Gabriel Silverstein: (28:15)
And so I said, wait a minute. I liked having the architect give me the plans. And I’m looking at the basement level, the lower level, the building. I said, you know, could you redesign your building so the ground floor had these, you know, windows like this conference room for like two feet, a window before between, you know, right down near the ground. But, you know, that would put light down into the, into the lower level and the architect, you know, first of all, she’s a wonderful woman, she didn’t spit at me, but like I know her first thought was who is this 21-year-old finance idiot trying to tell me how to redo architecture on the building. But, but she, you know, to her credit, she stepped back for a second.
Gabriel Silverstein: (29:00)
She said, yeah, actually, you know what, if we could do that, that would work. We could put the library down there and be, you know, really cheap space and it’d be great. And she looked at the building, you know, so the building architect and the tenant architect looked at each other and they said, yeah, we could, we could do that. We could change our building. I don’t think we’d have much cost for the building. I looked at the developer. I said, Hey Randy, um, what if we did this? Would you give us the space in the basement kind of for free? He’s a great deal maker. Like, all he wants to do is make deals and develop. And he said, I’ll give it to you. You pay the cam, you can have the space for free.
Gabriel Silverstein: (29:37)
And the deal was done. An hour later, we went from a postmortem to signing a letter of intent. It was 107,000 square feet, which, you know, as my first deal is an insanely big deal to get to do is a 10 year tenant rep deal. And my boss got back from his golfing, and was, you know, to a rather pleasant surprise that he didn’t expect. So I try to encourage a lot of people in this business; there’s a lot of things I do including mortgage brokerage in this business that I did not come up with through the traditional ways in this business. I didn’t work on a mortgage brokerage team and learned how to do it the way they told me how to do it. A lot of the deals that I’ve done and that my team has done are things where they got done because we didn’t do ‘em the way we usually do.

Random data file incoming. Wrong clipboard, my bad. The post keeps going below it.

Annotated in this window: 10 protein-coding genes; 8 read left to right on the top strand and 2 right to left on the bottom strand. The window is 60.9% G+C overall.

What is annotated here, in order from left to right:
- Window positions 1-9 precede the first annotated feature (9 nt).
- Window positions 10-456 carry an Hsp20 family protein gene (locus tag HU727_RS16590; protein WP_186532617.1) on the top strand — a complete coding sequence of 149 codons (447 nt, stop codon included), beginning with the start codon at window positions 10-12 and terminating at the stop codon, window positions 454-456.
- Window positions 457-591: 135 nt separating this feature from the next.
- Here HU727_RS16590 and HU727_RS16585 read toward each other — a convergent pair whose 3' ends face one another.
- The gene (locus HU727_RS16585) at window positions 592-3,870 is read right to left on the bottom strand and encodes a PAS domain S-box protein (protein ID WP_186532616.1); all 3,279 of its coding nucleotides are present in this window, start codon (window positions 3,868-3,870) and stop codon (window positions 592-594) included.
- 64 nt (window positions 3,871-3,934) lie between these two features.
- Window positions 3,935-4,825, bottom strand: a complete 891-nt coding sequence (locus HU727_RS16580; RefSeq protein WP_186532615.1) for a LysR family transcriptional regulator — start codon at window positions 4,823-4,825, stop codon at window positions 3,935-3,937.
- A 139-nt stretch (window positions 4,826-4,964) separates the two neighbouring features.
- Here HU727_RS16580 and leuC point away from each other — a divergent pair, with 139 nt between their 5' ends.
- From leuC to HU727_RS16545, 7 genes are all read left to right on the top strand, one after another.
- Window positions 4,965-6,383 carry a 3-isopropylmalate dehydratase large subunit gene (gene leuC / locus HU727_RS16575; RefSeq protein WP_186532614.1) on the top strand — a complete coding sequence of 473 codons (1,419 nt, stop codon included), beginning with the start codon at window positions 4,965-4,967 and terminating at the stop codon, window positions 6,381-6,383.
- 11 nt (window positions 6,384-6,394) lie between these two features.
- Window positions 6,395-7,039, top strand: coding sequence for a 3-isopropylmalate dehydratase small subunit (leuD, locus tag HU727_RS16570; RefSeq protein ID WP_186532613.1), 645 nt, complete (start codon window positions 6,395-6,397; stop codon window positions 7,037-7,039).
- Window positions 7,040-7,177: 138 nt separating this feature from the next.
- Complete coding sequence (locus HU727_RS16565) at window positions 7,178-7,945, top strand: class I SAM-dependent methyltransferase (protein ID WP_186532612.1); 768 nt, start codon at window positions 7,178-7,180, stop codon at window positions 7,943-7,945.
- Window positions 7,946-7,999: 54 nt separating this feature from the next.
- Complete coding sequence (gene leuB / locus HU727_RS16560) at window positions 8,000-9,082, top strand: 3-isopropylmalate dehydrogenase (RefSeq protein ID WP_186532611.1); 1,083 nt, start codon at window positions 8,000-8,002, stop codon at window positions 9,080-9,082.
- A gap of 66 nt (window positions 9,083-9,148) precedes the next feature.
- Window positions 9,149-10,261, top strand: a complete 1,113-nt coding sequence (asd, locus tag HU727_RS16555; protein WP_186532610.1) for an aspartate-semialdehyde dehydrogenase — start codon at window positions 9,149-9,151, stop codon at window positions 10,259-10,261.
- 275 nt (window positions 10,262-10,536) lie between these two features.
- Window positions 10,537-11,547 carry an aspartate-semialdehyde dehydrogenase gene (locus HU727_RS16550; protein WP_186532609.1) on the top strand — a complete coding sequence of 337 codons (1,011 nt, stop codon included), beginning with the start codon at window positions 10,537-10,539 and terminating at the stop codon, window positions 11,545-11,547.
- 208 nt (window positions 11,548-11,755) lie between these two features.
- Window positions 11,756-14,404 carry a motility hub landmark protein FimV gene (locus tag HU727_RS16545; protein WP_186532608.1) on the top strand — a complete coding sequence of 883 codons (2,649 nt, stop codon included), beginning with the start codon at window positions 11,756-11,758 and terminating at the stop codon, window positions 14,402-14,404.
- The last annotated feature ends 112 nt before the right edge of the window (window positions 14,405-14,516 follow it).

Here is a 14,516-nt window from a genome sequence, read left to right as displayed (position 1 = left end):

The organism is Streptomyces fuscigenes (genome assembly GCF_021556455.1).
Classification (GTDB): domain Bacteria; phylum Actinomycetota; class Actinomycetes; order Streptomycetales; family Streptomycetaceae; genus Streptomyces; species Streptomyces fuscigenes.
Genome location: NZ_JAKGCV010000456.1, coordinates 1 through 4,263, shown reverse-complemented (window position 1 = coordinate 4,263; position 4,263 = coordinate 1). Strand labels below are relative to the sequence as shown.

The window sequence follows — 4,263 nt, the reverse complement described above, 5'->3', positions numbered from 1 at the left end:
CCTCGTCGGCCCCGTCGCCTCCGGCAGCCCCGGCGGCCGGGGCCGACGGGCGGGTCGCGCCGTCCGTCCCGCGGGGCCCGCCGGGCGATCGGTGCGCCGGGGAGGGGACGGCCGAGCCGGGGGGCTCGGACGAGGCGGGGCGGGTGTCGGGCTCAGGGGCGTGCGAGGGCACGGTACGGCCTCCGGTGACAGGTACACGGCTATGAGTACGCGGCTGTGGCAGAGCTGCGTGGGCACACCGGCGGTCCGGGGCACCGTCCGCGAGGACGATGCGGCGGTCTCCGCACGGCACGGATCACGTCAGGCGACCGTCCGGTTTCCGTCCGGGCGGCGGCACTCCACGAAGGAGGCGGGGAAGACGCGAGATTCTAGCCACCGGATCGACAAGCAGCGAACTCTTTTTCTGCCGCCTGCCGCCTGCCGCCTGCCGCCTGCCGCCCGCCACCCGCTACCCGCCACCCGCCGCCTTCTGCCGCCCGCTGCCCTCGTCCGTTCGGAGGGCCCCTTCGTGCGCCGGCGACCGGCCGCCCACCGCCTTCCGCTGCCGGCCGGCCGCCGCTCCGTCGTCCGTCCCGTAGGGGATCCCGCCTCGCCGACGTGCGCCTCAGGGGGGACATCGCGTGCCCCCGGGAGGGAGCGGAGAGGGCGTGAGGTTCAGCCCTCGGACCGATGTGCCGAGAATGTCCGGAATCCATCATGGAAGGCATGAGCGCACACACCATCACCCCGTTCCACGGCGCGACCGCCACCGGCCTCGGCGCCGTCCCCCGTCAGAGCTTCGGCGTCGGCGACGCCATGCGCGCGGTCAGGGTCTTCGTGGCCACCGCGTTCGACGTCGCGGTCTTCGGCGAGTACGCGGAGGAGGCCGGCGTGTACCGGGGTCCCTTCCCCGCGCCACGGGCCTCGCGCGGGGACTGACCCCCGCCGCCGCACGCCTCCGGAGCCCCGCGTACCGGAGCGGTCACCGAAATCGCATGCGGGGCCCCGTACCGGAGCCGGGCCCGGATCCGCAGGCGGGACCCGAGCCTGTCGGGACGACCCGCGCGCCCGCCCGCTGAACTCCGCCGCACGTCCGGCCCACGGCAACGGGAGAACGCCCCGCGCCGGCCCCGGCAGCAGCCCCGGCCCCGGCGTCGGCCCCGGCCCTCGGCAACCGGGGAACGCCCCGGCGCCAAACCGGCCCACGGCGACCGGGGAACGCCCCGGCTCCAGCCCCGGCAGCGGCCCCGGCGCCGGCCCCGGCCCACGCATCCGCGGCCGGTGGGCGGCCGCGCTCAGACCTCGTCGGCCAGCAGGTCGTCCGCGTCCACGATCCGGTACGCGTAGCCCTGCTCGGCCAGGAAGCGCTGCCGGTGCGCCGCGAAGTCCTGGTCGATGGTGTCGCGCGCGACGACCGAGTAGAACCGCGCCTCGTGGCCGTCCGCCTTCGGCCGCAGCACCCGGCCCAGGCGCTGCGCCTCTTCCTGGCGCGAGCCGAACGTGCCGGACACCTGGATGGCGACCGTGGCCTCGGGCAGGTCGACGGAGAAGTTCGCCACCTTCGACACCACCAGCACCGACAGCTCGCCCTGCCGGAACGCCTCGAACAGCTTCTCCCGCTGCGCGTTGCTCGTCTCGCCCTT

Gabriel Silverstein: (30:25)
We just thought of other ways to do it. We tried to find a solution as opposed to trying to take what we know how to do and make it work. We tried to. We went backward and figured out how a solution could happen. And then again, reverse engineer as a phrase I love, but reverse-engineered how to make the deal, then work by doing it. And I think that’s something that’s fun to me. That’s why I get excited, still doing this 27 years later and, hopefully, a lot more to come. So that’s my first ever deal.
Luis Delgado: (30:58)
That’s an awesome story. And I’m sure you have many more stories to create. So with Gabriel, where can people find you, if they wanna reach out to you, your team? What’s the easiest way to get in touch?
Gabriel Silverstein: (31:12)
I’m pretty easy to find on, you know, LinkedIn. I don’t do social media other than LinkedIn, but I’m on LinkedIn. Our website for SVN, it’s easy to find. And through SIOR which is a great organization. I’ve been a part of it for a lot of years. I’ve been privileged to be on the board of directors for the last couple of years there. And the SIOR website will find me quickly too. And those are easy ways to find me.
Luis Delgado: (31:48)
Got it. Okay. Well look, thank you. Thank you very much Gabriel for being on the show today. If, viewers listening, you are interested in speaking with Gabriel, don’t hesitate to contact him directly or, you know, go to the website, check it out. If you wanna talk to me between episodes, feel free to send me an email, at realatom.com. If you’re interested in learning more about it or being on the broker podcast series, you know, you could visit our website. See everyone on the next episode. And again, I appreciate your time, Gabriel, and thank you for sharing your stories, and about your first deals, your first deal being closed, and how you got from Russia all the way to SVN.
Gabriel Silverstein: (32:31)
From Russia, with love.
Luis Delgado: (32:32)
Awesome. Thank you so much for your time.